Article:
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Brian Armstrong’s new problem: 60-plus free agents

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A lot has been made of the open memo that CEO Brian Armstrong published nearly two weekends ago, essentially barring political activism at work because he sees it as a distraction. He also made it clear that employees who disagreed with the decision — and he foresaw that some would not be happy — were free to leave.

“I recognize that our approach is not for everyone, and may be controversial. I know that many people may not agree, and some employees may resign. I also know that some of what I’ve written above will be misinterpreted, whether accidentally or on purpose. But I believe it’s the right approach for Coinbase that will set us up for success long term, and I would rather be honest and transparent about that than equivocate and work in a company that is not aligned,” he wrote.

Perhaps owing to an almost immediate backlash, Armstrong sent a separate, internal memo several days later detailing separation packages for employees who might be upset and want to leave. Coinbase was willing to be very generous, too, offerig four months’ severance pay for those who have been at the exchange for less than three years, with paying longer-term employees six months of severance. (Worth noting: Coinbase also gives employees up to seven years to exercise their stock options.)

Whether Armstrong expected that more than 60 employees of Coinbase’s staff of 1,200 would take him up on the offer is something only he knows. As he disclosed in a follow-up post yesterday, that’s how many people have alerted the company that they are leaving, and Coinbase expects the number to inch higher, based on a “handful” of ongoing conversations.

Employees had until this past Wednesday to submit a form to begin the process of receiving severance.

Either way, if I were Armstrong, I might be a little nervous about that number. Though small in the grand scheme of the company’s ambitions, that’s 60-plus people who have Coinbase on their resume, institutional knowledge about the company, and potentially money in the bank, between their severance and equity.

Most dangerously, they might also have a bit of an axe to grind against a company that told them it was changing the world, then changed the terms of its pact with employees in the middle of an already trying time for most people.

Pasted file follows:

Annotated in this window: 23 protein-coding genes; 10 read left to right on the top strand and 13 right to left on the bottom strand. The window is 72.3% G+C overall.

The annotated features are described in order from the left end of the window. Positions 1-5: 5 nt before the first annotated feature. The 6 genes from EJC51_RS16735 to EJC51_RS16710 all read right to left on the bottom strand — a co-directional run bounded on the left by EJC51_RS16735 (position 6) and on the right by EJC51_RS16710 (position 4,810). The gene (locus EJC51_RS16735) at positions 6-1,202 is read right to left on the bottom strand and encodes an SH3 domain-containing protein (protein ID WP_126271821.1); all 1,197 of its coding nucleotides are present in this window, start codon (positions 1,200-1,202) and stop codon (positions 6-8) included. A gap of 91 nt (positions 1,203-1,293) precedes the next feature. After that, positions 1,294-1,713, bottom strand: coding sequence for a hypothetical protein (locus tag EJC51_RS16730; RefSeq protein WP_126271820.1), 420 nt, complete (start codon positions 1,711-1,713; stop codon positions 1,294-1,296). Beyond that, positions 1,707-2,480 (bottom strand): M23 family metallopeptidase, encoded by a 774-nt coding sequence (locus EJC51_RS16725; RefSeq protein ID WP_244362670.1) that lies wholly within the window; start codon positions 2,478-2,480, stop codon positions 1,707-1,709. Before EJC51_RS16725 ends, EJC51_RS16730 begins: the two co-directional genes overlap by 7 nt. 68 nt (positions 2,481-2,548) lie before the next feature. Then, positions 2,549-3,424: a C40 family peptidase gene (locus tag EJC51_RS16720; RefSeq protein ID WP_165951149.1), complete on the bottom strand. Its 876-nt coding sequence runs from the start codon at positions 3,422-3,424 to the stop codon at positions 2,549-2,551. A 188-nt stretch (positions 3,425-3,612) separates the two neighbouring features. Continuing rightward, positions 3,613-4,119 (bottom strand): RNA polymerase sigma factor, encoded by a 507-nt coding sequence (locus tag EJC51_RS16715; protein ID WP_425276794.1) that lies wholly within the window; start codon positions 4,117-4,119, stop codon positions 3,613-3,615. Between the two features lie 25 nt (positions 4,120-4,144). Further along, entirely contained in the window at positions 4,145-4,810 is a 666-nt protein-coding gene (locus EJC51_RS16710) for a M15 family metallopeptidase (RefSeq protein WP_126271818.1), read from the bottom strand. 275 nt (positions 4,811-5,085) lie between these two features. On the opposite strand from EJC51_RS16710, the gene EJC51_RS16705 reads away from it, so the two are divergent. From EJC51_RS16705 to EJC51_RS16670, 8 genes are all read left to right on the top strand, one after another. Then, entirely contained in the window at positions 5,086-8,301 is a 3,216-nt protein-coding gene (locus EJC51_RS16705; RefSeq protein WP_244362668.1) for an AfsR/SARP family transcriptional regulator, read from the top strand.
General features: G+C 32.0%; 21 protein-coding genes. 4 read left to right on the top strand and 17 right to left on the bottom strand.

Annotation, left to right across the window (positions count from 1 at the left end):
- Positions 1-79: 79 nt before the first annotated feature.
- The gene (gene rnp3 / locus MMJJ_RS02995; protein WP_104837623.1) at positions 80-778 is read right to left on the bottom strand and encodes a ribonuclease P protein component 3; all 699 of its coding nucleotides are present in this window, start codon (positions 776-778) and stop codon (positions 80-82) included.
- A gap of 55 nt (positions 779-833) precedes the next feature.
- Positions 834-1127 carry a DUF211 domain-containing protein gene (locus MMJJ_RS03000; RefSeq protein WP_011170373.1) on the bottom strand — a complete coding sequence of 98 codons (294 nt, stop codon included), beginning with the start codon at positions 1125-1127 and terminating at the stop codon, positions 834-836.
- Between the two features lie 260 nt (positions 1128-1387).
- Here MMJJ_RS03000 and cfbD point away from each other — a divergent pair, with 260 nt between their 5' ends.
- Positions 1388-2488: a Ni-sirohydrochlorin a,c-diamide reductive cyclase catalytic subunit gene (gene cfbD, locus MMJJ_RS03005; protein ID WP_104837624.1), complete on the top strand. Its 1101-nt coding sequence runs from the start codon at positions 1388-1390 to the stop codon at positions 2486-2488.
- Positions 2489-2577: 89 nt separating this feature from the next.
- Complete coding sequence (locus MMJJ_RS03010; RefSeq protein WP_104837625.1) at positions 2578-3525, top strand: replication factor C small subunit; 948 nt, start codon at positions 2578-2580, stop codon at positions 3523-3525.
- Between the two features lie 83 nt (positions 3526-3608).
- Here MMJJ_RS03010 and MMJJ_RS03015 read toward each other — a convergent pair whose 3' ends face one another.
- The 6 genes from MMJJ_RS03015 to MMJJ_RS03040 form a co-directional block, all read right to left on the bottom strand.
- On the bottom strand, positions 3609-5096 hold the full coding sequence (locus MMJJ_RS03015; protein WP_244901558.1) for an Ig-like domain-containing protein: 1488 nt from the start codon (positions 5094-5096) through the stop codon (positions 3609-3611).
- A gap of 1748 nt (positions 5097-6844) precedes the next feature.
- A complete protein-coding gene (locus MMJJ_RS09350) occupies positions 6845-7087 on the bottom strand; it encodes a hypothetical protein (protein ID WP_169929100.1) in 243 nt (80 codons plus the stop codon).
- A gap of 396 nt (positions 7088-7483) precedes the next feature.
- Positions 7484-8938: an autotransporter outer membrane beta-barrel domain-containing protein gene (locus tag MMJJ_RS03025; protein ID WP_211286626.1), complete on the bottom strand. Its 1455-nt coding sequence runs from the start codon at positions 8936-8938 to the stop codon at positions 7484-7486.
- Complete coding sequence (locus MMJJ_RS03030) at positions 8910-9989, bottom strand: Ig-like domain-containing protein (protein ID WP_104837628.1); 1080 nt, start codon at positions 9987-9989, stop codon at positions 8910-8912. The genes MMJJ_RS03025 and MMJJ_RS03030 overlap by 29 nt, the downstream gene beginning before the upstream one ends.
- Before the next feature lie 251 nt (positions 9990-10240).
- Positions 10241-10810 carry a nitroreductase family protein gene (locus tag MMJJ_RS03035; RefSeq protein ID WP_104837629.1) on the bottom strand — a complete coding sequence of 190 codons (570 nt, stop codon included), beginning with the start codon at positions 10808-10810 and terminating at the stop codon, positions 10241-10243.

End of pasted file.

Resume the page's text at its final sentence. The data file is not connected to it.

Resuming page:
That frustration — if it exists — can come out in potential leaks to the press, though presumably every employee had to sign a lengthy non-disparagement agreement on their way out the door.

The bigger threat is that one or numerous of these employees might now start their own crypto-related business, or else join rival companies that could use their skills.  (Non-compete agreements are famously difficult to enforce in the state of California.)

Certainly, taking on Coinbase is a very tall order at this point. Two years ago, when the company closed on $300 million in Series E funding, it did so at a post-money valuation of more than $8 billion, putting it leaps and bounds ahead of numerous other crypto exchanges.

No matter what you think of Armstrong’s new policy, there aren’t a lot of founders with the stuff to grow a company as strong and fast as he has, either.

Still, it happens all the time that people launch companies to take down other companies. It’s human nature. Given that a number of former Coinbase employees has already raised funding for projects after leaving Coinbase, combined with so many investing dollars sloshing around out there, the risk of this happening to Coinbase because of Armstrong’s memo and its aftermath may be small, it’s true. But it isn’t zero.

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You can now buy Vizio’s rotating Atmos soundbar

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Vizio’s Elevate soundbar has finally hit shelves. You can buy it today for $999.99. The 48-inch soundbar supports Dolby Atmos and DTS:X. The soundbar houses 18 speakers and comes with a wireless eight-inch subwoofer. The cool thing is that some of the speakers rotate — they face upward while you’re playing Dolby Atmos content and point forward for standard audio.

I spoke to Vizio CEO William Wang about the Elevate earlier this year. He said the soundbar is intended to hook non-enthusiast customers on Dolby Atmos by showing them, visually, the difference between the two tiers of audio. He also noted that while the Elevate is asking a steep price, he expects the rotating speakers to appear in lower-cost devices down the road. The Elevate is being positioned as a good companion purchase for Vizio’s first 4K OLED TV, which is also now available.